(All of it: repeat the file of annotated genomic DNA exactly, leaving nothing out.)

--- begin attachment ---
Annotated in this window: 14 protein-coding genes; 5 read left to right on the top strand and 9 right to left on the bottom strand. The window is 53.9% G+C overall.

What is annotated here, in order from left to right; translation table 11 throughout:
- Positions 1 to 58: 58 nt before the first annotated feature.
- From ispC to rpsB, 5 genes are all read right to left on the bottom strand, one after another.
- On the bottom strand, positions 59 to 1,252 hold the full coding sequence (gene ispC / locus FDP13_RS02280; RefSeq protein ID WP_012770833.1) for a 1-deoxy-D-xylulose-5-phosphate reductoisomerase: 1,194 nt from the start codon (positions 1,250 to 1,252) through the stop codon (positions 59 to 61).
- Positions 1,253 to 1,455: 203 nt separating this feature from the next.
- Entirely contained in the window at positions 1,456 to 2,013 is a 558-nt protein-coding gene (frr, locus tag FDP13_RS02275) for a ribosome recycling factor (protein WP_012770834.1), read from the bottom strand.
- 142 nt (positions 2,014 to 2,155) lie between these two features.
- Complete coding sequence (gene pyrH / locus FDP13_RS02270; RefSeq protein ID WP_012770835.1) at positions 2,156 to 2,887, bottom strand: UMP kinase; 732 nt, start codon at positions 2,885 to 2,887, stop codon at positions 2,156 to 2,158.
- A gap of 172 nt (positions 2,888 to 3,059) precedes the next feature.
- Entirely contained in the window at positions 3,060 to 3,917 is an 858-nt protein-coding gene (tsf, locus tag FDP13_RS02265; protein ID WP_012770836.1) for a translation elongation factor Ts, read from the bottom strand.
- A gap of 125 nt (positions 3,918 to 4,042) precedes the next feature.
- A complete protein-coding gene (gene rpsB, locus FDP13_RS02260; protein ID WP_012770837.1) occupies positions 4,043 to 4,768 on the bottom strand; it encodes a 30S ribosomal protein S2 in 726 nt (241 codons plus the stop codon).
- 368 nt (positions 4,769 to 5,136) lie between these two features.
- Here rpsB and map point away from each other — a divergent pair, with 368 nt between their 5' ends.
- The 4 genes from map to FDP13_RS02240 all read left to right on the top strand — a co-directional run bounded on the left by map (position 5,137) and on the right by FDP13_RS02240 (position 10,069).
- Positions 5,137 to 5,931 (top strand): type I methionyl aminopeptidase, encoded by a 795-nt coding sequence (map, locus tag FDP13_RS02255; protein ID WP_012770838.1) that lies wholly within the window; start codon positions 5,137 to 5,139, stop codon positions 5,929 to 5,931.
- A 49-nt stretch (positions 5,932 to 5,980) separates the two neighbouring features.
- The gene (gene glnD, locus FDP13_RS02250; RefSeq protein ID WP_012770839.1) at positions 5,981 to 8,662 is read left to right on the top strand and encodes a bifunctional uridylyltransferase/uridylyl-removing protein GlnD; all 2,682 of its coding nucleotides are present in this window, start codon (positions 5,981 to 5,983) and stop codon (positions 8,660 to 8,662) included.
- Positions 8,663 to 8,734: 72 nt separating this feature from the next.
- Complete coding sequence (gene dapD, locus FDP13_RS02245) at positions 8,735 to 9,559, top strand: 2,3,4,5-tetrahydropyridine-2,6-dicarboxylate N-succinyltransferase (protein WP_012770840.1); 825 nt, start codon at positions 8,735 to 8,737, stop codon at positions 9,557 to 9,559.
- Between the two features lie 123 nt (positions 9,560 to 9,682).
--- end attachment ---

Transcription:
Annotated in this window: 14 protein-coding genes; 5 read left to right on the top strand and 9 right to left on the bottom strand. The window is 53.9% G+C overall.

What is annotated here, in order from left to right; translation table 11 throughout:
- Positions 1 to 58: 58 nt before the first annotated feature.
- From ispC to rpsB, 5 genes are all read right to left on the bottom strand, one after another.
- On the bottom strand, positions 59 to 1,252 hold the full coding sequence (gene ispC / locus FDP13_RS02280; RefSeq protein ID WP_012770833.1) for a 1-deoxy-D-xylulose-5-phosphate reductoisomerase: 1,194 nt from the start codon (positions 1,250 to 1,252) through the stop codon (positions 59 to 61).
- Positions 1,253 to 1,455: 203 nt separating this feature from the next.
- Entirely contained in the window at positions 1,456 to 2,013 is a 558-nt protein-coding gene (frr, locus tag FDP13_RS02275) for a ribosome recycling factor (protein WP_012770834.1), read from the bottom strand.
- 142 nt (positions 2,014 to 2,155) lie between these two features.
- Complete coding sequence (gene pyrH / locus FDP13_RS02270; RefSeq protein ID WP_012770835.1) at positions 2,156 to 2,887, bottom strand: UMP kinase; 732 nt, start codon at positions 2,885 to 2,887, stop codon at positions 2,156 to 2,158.
- A gap of 172 nt (positions 2,888 to 3,059) precedes the next feature.
- Entirely contained in the window at positions 3,060 to 3,917 is an 858-nt protein-coding gene (tsf, locus tag FDP13_RS02265; protein ID WP_012770836.1) for a translation elongation factor Ts, read from the bottom strand.
- A gap of 125 nt (positions 3,918 to 4,042) precedes the next feature.
- A complete protein-coding gene (gene rpsB, locus FDP13_RS02260; protein ID WP_012770837.1) occupies positions 4,043 to 4,768 on the bottom strand; it encodes a 30S ribosomal protein S2 in 726 nt (241 codons plus the stop codon).
- 368 nt (positions 4,769 to 5,136) lie between these two features.
- Here rpsB and map point away from each other — a divergent pair, with 368 nt between their 5' ends.
- The 4 genes from map to FDP13_RS02240 all read left to right on the top strand — a co-directional run bounded on the left by map (position 5,137) and on the right by FDP13_RS02240 (position 10,069).
- Positions 5,137 to 5,931 (top strand): type I methionyl aminopeptidase, encoded by a 795-nt coding sequence (map, locus tag FDP13_RS02255; protein ID WP_012770838.1) that lies wholly within the window; start codon positions 5,137 to 5,139, stop codon positions 5,929 to 5,931.
- A 49-nt stretch (positions 5,932 to 5,980) separates the two neighbouring features.
- The gene (gene glnD, locus FDP13_RS02250; RefSeq protein ID WP_012770839.1) at positions 5,981 to 8,662 is read left to right on the top strand and encodes a bifunctional uridylyltransferase/uridylyl-removing protein GlnD; all 2,682 of its coding nucleotides are present in this window, start codon (positions 5,981 to 5,983) and stop codon (positions 8,660 to 8,662) included.
- Positions 8,663 to 8,734: 72 nt separating this feature from the next.
- Complete coding sequence (gene dapD, locus FDP13_RS02245) at positions 8,735 to 9,559, top strand: 2,3,4,5-tetrahydropyridine-2,6-dicarboxylate N-succinyltransferase (protein WP_012770840.1); 825 nt, start codon at positions 8,735 to 8,737, stop codon at positions 9,557 to 9,559.
- Between the two features lie 123 nt (positions 9,560 to 9,682).